When Billy disappears, his usual walking companion has a dentist appointment. Some parents are comfortable if their child is walking with a group, but what’s the threshold—three kids, four, or five? Everyone has a different definition of “safe.”
Another concept I was playing with is the power of maternal instinct. Rachel’s gut signals not to allow Billy to walk from school alone or with a friend. However, she allows herself to be overruled by her husband. This choice haunts her later.
It’s not uncommon in neighborhoods like Oak Hill, where residents believe they exist inside a well-manicured bubble, to think it’s fine to let a few children roam the neighborhood together. A mindset sometimes exists in communities where stay-at-home moms and nannies are prevalent. People think somebody’s watching out for my kid, and that’s never a safe assumption, although statistics state that kids are far safer now than they were decades ago. The constant news cycle and social media posts cautioning us to be vigilant contribute to parents’ feelings of risk. We have access to more information than ever, which can be both a blessing and a curse.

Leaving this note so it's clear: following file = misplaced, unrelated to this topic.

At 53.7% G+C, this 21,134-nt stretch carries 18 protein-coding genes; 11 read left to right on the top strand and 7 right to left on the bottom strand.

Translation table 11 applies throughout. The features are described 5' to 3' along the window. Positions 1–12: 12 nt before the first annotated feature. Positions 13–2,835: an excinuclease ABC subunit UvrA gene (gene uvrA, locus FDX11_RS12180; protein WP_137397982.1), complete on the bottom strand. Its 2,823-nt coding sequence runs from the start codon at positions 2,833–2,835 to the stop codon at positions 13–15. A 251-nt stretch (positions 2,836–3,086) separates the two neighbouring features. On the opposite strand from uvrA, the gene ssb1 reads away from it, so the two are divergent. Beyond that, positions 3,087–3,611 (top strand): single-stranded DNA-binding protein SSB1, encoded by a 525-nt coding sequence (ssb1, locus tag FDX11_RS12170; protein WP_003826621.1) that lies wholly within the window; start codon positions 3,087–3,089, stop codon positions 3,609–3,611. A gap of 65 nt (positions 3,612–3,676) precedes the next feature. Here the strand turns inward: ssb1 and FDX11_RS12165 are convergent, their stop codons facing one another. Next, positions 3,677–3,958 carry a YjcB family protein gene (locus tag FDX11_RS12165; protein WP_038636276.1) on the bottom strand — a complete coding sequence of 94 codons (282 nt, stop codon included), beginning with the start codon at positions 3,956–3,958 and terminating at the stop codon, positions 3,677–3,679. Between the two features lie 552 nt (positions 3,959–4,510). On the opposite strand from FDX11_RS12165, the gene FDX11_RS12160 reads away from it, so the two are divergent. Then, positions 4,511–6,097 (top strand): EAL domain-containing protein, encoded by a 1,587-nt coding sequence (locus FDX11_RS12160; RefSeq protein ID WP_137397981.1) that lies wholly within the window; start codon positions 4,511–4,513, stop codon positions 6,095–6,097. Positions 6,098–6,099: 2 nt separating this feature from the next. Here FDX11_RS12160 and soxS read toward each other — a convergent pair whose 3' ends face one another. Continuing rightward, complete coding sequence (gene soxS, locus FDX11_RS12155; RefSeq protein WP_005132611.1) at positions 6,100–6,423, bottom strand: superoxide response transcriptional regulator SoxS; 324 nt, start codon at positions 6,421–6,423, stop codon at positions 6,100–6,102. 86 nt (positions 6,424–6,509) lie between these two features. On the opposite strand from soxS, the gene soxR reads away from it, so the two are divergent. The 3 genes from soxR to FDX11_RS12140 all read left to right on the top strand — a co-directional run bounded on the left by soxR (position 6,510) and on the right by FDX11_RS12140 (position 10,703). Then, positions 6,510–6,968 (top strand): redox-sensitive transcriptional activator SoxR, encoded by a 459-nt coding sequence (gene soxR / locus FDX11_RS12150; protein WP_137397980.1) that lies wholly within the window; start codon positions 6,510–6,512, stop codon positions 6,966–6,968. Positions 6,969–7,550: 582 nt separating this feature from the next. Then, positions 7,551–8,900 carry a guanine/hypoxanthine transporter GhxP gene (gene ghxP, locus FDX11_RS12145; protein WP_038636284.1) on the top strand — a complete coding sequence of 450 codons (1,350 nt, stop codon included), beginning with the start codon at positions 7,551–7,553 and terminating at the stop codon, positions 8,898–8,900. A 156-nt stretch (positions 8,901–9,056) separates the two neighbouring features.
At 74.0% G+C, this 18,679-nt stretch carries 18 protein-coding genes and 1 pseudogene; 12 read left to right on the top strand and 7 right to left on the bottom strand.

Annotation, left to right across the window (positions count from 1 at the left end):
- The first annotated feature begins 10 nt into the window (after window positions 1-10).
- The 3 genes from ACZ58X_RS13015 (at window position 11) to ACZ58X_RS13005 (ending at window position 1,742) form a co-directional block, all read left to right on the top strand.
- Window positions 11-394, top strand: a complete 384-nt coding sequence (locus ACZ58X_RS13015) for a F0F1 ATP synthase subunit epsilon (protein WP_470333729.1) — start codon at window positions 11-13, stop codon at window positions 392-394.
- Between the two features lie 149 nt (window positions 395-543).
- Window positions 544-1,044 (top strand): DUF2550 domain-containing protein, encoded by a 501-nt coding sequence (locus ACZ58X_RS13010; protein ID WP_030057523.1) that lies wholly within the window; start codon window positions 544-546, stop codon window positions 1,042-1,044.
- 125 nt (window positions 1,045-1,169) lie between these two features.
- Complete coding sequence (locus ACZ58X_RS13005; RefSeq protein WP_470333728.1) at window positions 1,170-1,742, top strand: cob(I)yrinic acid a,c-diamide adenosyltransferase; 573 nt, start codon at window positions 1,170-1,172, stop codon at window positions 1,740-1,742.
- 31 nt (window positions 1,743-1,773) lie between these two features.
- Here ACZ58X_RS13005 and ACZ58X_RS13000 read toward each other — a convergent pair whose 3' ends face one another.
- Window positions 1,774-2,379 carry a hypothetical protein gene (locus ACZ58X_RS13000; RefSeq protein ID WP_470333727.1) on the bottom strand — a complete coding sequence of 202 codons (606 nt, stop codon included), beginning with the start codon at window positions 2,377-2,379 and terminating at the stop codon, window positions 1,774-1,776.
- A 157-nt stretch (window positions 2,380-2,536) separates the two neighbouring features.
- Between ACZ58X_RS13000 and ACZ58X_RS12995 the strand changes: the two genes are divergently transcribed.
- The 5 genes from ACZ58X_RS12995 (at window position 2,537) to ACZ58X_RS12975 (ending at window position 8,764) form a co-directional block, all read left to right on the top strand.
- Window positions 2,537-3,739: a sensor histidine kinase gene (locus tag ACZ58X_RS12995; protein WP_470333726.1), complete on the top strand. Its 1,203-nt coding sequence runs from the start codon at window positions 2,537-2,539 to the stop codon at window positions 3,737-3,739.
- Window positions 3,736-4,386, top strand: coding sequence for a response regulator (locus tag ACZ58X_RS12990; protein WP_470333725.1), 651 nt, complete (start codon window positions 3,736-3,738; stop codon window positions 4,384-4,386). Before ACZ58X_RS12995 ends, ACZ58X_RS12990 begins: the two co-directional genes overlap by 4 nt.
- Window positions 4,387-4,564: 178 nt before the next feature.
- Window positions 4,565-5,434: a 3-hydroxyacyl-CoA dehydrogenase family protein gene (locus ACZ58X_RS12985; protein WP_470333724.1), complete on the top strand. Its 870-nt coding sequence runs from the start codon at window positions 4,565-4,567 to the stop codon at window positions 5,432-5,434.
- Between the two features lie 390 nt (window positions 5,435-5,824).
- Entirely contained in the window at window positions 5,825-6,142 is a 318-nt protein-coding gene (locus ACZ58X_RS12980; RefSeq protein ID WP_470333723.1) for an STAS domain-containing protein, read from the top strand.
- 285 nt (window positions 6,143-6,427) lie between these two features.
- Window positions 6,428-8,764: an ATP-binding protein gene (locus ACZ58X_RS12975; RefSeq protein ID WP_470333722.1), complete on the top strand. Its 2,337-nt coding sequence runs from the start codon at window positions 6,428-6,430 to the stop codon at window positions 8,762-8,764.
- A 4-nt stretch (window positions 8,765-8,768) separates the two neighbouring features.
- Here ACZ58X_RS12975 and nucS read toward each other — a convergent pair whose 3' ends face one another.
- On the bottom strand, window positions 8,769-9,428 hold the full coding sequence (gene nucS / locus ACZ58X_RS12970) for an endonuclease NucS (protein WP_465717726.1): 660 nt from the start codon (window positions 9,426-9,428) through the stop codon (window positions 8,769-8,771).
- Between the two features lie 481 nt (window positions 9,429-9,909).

SZK: A major theme of the book asks the reader to define what makes a “good” mother. Rachel, the mother of a missing child, was at work when her child walked home from school alone. She struggled with choosing to work for her sanity instead of needing to work for the money. What made you choose this character to experience the horror of losing a child to abduction? How have you balanced the challenges of working and motherhood?
LA: In some communities, there’s judgment aimed at working mothers—especially when pursuing a career for personal fulfillment rather than for a paycheck. When a sitter collected the kids at school pickup, I overheard another mom say, “Why is she working? It’s not like they need the money.”